We can trace some of the consequences of JFK’s death to the downward spiral of the nation over the following years. The bodies of assassinated political and moral leaders such as Medgar Evers, Martin Luther King, Jr., JFK, Malcolm X, and Robert F. Kennedy continued to pile up. Vietnam escalated, endured for 10 more years, and was pursued at the cost of the lives of over 58,000 U.S. military personnel, an estimated 400,000 Vietnamese civilians, and about $1 trillion (in present-day dollars). This all despite the foreknowledge by each U.S. presidential administration from Eisenhower to Nixon of the impossibility of U.S. victory. The Cold War would continue for three more decades, with trillions of dollars spent on a futile arms race. Culturally, the American people were divided in two, and the image of America around the world sullied as a result of these and other actions.
As I write in Why America Matters, Americans of all walks of life stopped trusting their leaders. Today, “less than a quarter of Americans say they ‘can trust the government in Washington to do what is right, compared with about three-quarters before the Vietnam War.’ This general distrust, and the long-term decline since the 1960s, spans across lines of party, ideology, age, and ethnicity.”
It is no coincidence that three of the leading contenders for the Oval Office in 2024—running not just against Joe Biden but these dark forces themselves—are each focused on the issue of confronting and reining in the abusive powers of the deep state. Former U.S. President Donald J. Trump, Florida Governor Ron DeSantis, as well as attorney and torch-bearer of the Kennedy legacy, Robert F. Kennedy, Jr., while not agreeing that they agree, are all running on the proposition that they will aggressively challenge the entrenched bureaucracy.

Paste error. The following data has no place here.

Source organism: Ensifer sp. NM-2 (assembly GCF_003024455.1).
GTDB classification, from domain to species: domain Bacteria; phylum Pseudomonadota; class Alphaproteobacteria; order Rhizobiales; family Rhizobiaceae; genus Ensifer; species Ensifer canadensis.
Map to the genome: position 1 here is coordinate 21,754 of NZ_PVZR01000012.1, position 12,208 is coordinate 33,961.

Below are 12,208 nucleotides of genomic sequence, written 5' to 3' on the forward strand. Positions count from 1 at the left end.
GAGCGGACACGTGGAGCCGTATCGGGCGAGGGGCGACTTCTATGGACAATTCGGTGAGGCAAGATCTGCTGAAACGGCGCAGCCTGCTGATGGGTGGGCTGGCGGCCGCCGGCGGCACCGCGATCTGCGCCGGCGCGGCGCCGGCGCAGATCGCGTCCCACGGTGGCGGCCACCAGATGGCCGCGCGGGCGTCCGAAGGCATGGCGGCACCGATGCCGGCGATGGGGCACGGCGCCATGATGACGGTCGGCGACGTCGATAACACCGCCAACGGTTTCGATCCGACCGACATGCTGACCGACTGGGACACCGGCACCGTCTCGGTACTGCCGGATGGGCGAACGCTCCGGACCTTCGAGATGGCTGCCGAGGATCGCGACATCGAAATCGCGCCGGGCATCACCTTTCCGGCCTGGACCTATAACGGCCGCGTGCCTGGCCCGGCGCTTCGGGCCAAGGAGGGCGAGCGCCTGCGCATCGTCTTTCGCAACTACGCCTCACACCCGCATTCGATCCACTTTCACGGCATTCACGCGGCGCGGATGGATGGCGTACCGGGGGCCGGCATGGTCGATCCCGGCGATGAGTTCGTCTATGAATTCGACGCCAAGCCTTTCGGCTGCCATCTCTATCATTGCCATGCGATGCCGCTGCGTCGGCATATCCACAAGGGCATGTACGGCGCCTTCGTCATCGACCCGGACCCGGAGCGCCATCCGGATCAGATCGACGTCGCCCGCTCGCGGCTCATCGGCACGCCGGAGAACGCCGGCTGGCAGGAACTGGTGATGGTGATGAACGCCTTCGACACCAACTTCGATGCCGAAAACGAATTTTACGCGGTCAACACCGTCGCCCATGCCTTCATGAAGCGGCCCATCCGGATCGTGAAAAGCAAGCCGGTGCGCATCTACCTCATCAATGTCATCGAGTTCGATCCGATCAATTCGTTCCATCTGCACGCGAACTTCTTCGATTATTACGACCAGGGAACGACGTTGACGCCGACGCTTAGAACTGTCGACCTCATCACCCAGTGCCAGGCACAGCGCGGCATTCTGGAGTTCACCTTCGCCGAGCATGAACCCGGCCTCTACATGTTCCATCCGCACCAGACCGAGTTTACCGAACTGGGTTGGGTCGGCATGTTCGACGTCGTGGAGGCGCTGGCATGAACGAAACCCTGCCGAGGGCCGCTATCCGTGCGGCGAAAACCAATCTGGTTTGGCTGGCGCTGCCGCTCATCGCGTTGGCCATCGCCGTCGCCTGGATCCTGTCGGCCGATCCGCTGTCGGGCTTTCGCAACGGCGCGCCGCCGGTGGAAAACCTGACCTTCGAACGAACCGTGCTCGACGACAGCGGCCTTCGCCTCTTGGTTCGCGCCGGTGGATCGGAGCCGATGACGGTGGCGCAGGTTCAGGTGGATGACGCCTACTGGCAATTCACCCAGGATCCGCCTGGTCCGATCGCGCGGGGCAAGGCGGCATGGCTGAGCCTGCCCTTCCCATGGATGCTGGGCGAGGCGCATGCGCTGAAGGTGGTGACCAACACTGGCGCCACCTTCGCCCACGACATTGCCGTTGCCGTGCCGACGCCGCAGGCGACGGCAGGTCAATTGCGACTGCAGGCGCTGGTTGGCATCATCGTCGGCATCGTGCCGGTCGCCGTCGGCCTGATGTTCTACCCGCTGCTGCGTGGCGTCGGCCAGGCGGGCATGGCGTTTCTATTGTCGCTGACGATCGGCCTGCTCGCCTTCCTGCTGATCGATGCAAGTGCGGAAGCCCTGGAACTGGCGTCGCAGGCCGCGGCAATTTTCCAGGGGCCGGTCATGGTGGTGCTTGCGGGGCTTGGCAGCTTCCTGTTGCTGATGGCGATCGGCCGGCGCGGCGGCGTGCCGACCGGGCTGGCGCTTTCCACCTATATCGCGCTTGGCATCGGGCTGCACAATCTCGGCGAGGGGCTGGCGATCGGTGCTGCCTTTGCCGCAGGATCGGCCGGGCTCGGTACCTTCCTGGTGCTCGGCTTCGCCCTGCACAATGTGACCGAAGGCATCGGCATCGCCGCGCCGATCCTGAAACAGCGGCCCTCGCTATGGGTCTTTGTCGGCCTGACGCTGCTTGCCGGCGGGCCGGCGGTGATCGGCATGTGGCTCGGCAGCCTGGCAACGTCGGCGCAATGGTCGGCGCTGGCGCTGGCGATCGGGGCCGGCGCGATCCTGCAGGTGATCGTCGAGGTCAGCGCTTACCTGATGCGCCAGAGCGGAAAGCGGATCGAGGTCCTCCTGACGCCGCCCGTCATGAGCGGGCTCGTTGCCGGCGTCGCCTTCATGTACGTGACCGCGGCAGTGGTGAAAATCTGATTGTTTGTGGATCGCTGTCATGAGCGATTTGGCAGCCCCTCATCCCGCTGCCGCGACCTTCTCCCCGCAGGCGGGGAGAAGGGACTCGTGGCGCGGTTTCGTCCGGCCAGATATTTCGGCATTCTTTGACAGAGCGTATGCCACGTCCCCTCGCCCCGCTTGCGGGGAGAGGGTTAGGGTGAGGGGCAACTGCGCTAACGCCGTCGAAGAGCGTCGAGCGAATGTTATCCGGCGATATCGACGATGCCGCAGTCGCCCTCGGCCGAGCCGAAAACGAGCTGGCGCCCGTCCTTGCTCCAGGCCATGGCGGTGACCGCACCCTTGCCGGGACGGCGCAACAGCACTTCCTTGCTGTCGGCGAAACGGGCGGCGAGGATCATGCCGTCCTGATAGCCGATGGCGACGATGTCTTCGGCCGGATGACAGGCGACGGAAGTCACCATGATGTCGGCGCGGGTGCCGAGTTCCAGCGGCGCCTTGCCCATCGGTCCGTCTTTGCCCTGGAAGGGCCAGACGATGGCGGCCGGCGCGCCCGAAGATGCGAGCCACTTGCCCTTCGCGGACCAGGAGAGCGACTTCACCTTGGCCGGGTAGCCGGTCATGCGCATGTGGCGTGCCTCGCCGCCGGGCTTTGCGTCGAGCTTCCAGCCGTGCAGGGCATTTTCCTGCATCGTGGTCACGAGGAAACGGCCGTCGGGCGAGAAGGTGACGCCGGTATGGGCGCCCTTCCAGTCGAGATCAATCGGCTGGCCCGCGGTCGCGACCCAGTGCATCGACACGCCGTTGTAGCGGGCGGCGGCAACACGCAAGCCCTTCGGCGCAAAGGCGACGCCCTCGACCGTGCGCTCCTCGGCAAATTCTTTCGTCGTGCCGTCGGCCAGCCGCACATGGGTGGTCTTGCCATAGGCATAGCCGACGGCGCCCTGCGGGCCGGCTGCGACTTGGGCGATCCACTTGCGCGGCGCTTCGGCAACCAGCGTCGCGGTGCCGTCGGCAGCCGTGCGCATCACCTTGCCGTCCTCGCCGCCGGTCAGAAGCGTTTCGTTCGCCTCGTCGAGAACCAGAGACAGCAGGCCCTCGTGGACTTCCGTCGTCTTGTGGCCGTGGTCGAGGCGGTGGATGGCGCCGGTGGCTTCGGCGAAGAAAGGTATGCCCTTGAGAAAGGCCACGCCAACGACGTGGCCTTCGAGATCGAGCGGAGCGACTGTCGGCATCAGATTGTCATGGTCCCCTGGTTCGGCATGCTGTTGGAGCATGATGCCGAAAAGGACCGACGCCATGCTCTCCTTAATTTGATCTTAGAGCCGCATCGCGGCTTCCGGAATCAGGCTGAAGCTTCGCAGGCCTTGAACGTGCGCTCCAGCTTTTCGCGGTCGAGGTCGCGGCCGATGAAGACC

While—unlike JFK—Trump lived to tell the tale, he has been through his own version of deep state targeting, malfeasance, and corruption through the multiple frauds of Russiagate, sham impeachments and arrests, and the complicity of all involved in covering up and slow-walking the Hunter Biden investigation. Surely this experience has taught Trump valuable lessons he will not soon forget.
Meanwhile, DeSantis and Kennedy each also has experience in taking on the administrative state—one as a state governor and the other as regulatory lawyer. Each of them has made clear that dismantling the corrupt and blood-sotted Leviathan would be a top priority of his administration.
While as of today neither Kennedy nor DeSantis appears likely to win his party’s nomination in the primaries, the fact that each is polling as strongly as they are speaks to Americans’ growing frustration with the weaponization of their government.
The deep state may be alive and well, but we can hope it is on its last legs. It will likely not need to be forcibly dismantled from the outside before it implodes on itself from the decrepitude inside, crumbling under the weight of its own history of lies, corruption, deception, assassination, crimes against its real or presumed foreign enemies, its own citizens, and humanity at large. The burden of these sins may have grown too heavy to bear for the institutions and people guilty of committing them and on those who continue to hide them.
To the tens of thousands of patriotic men and women who serve faithfully and honorably in these institutions, may the legacy of JFK encourage you to stand up for truth and resist the corruption and politicization that has captured many in senior leadership over these decades. To those compromised government leaders who continue to pursue wickedness and undermine the will of the American people, know that the hour of justice and recompense is coming, as surely as the rising of the sun.